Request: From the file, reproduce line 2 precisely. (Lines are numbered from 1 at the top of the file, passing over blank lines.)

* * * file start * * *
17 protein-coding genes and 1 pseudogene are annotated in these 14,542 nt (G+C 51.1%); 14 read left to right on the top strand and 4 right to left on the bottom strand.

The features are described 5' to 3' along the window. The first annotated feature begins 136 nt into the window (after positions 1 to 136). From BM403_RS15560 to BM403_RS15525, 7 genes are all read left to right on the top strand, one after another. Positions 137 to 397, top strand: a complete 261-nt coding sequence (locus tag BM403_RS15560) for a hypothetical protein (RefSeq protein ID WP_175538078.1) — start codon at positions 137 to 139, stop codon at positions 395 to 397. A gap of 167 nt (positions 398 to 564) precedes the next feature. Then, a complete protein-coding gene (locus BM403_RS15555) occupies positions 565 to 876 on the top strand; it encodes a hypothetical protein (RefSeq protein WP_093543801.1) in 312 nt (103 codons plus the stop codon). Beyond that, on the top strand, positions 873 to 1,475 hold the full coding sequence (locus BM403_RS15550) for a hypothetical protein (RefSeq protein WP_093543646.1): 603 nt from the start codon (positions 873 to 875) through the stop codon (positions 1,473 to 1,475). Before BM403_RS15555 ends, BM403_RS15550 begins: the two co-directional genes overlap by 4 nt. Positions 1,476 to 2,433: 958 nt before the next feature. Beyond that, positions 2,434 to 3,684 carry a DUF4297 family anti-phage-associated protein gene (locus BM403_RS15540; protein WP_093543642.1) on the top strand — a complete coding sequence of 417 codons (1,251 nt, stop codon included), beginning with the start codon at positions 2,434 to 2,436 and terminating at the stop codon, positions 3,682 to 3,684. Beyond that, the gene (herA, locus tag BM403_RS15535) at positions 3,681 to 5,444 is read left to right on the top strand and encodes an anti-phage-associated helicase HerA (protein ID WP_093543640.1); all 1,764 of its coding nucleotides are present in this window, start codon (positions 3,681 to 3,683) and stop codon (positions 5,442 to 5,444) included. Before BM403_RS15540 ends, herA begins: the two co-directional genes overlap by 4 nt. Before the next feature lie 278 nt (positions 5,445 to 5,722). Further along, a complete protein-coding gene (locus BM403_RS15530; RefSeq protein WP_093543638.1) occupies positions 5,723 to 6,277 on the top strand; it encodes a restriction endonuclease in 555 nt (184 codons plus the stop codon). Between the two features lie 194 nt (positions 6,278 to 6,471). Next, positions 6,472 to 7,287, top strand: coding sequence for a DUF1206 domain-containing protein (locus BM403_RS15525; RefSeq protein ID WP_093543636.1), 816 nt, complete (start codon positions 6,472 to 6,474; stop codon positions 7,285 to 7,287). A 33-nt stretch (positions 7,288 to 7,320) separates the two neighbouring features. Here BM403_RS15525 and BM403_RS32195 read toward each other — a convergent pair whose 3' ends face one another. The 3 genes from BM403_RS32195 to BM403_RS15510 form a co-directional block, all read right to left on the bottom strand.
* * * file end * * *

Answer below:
The features are described 5' to 3' along the window. The first annotated feature begins 136 nt into the window (after positions 1 to 136). From BM403_RS15560 to BM403_RS15525, 7 genes are all read left to right on the top strand, one after another. Positions 137 to 397, top strand: a complete 261-nt coding sequence (locus tag BM403_RS15560) for a hypothetical protein (RefSeq protein ID WP_175538078.1) — start codon at positions 137 to 139, stop codon at positions 395 to 397. A gap of 167 nt (positions 398 to 564) precedes the next feature. Then, a complete protein-coding gene (locus BM403_RS15555) occupies positions 565 to 876 on the top strand; it encodes a hypothetical protein (RefSeq protein WP_093543801.1) in 312 nt (103 codons plus the stop codon). Beyond that, on the top strand, positions 873 to 1,475 hold the full coding sequence (locus BM403_RS15550) for a hypothetical protein (RefSeq protein WP_093543646.1): 603 nt from the start codon (positions 873 to 875) through the stop codon (positions 1,473 to 1,475). Before BM403_RS15555 ends, BM403_RS15550 begins: the two co-directional genes overlap by 4 nt. Positions 1,476 to 2,433: 958 nt before the next feature. Beyond that, positions 2,434 to 3,684 carry a DUF4297 family anti-phage-associated protein gene (locus BM403_RS15540; protein WP_093543642.1) on the top strand — a complete coding sequence of 417 codons (1,251 nt, stop codon included), beginning with the start codon at positions 2,434 to 2,436 and terminating at the stop codon, positions 3,682 to 3,684. Beyond that, the gene (herA, locus tag BM403_RS15535) at positions 3,681 to 5,444 is read left to right on the top strand and encodes an anti-phage-associated helicase HerA (protein ID WP_093543640.1); all 1,764 of its coding nucleotides are present in this window, start codon (positions 3,681 to 3,683) and stop codon (positions 5,442 to 5,444) included. Before BM403_RS15540 ends, herA begins: the two co-directional genes overlap by 4 nt. Before the next feature lie 278 nt (positions 5,445 to 5,722). Further along, a complete protein-coding gene (locus BM403_RS15530; RefSeq protein WP_093543638.1) occupies positions 5,723 to 6,277 on the top strand; it encodes a restriction endonuclease in 555 nt (184 codons plus the stop codon). Between the two features lie 194 nt (positions 6,278 to 6,471). Next, positions 6,472 to 7,287, top strand: coding sequence for a DUF1206 domain-containing protein (locus BM403_RS15525; RefSeq protein ID WP_093543636.1), 816 nt, complete (start codon positions 6,472 to 6,474; stop codon positions 7,285 to 7,287). A 33-nt stretch (positions 7,288 to 7,320) separates the two neighbouring features. Here BM403_RS15525 and BM403_RS32195 read toward each other — a convergent pair whose 3' ends face one another. The 3 genes from BM403_RS32195 to BM403_RS15510 form a co-directional block, all read right to left on the bottom strand.